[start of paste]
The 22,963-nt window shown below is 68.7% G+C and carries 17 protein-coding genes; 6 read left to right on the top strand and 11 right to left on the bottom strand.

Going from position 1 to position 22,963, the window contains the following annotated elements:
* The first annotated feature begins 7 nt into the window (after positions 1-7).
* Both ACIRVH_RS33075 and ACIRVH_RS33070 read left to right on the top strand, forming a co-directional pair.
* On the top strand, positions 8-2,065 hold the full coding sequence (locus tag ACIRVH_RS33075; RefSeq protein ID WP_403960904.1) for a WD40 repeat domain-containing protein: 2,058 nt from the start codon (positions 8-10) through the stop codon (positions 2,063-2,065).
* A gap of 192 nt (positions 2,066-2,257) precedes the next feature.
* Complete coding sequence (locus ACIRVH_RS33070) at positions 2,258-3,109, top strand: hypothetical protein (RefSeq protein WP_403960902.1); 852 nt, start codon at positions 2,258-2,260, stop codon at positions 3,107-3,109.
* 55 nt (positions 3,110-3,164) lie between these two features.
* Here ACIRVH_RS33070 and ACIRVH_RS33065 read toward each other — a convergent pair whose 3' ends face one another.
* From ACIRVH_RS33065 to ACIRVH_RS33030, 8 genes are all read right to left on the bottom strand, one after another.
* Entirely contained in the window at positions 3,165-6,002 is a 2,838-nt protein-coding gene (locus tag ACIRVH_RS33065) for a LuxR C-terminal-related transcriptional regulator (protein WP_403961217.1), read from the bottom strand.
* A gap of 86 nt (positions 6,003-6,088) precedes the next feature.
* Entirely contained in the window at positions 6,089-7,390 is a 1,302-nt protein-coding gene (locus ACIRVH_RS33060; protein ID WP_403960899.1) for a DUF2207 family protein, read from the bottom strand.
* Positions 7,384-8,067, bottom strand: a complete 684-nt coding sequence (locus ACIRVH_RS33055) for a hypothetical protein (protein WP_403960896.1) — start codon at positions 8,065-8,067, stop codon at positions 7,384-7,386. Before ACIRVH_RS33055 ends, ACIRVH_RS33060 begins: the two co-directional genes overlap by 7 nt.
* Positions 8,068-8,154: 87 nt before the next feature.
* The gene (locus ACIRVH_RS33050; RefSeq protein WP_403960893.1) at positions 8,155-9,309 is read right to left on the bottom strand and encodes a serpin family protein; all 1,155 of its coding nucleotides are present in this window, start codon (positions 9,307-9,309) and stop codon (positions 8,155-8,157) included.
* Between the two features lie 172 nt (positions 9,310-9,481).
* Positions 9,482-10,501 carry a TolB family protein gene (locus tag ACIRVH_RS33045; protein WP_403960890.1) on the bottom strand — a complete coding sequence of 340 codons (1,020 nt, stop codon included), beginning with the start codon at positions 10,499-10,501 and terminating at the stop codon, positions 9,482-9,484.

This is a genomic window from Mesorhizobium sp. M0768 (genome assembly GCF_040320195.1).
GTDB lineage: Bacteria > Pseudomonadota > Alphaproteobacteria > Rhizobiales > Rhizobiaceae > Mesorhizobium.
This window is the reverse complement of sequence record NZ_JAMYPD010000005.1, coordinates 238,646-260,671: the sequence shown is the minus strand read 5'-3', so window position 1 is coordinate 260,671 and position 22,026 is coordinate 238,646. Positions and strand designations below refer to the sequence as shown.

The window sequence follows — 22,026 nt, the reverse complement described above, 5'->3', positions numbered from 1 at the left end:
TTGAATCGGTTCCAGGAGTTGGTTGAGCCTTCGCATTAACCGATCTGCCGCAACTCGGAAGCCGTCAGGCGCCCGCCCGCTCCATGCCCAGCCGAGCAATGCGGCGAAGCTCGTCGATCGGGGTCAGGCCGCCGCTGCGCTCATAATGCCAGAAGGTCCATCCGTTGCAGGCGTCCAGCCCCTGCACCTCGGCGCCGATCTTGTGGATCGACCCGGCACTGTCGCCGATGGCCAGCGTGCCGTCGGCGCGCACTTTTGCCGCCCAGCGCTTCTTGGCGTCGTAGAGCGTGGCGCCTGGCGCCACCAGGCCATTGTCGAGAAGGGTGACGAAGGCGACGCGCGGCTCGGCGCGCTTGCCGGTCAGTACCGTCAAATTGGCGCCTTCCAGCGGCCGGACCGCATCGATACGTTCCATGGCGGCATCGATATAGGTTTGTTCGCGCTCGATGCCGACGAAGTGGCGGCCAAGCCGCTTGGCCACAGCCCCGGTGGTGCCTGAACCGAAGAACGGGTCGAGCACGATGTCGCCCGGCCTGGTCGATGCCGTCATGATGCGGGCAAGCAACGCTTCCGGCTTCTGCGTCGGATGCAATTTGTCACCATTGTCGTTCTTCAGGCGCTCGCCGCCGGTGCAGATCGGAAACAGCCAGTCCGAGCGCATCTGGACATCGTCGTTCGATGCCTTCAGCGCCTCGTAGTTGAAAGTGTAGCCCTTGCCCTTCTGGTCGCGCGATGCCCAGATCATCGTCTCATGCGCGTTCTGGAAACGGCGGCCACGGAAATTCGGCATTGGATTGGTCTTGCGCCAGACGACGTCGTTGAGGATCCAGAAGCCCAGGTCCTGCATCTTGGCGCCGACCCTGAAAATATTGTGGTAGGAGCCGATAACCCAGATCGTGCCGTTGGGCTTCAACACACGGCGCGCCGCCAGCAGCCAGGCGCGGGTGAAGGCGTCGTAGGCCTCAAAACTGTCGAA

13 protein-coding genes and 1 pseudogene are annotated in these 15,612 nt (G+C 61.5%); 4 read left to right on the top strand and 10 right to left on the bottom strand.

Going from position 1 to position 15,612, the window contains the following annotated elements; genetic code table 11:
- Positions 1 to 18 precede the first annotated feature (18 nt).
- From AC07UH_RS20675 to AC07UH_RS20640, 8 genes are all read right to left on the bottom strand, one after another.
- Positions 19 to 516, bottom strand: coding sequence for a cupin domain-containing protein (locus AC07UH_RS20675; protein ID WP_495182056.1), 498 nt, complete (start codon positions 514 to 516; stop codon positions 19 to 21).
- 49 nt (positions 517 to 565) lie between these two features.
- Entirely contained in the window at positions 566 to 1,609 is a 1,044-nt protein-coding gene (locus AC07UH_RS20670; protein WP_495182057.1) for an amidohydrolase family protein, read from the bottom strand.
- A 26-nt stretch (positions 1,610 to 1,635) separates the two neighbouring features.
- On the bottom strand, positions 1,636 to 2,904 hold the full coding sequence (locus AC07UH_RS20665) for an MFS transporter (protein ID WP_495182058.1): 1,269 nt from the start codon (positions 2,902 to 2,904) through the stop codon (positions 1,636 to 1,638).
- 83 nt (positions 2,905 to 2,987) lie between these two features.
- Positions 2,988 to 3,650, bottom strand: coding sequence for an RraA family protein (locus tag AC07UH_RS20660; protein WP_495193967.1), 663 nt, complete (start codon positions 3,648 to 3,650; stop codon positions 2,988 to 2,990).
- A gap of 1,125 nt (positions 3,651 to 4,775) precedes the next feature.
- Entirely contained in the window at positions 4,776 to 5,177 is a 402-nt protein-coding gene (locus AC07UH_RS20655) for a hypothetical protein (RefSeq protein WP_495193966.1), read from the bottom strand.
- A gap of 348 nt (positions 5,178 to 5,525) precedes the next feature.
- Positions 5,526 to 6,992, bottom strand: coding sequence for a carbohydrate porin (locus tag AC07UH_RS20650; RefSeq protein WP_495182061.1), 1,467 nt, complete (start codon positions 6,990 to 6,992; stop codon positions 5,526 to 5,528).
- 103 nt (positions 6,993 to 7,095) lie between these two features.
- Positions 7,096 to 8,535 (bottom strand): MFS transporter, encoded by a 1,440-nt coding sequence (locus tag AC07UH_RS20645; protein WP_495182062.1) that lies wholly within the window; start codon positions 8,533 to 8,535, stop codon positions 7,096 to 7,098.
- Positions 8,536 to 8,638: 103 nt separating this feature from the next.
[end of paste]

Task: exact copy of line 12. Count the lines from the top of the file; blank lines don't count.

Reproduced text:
* A gap of 86 nt (positions 6,003-6,088) precedes the next feature.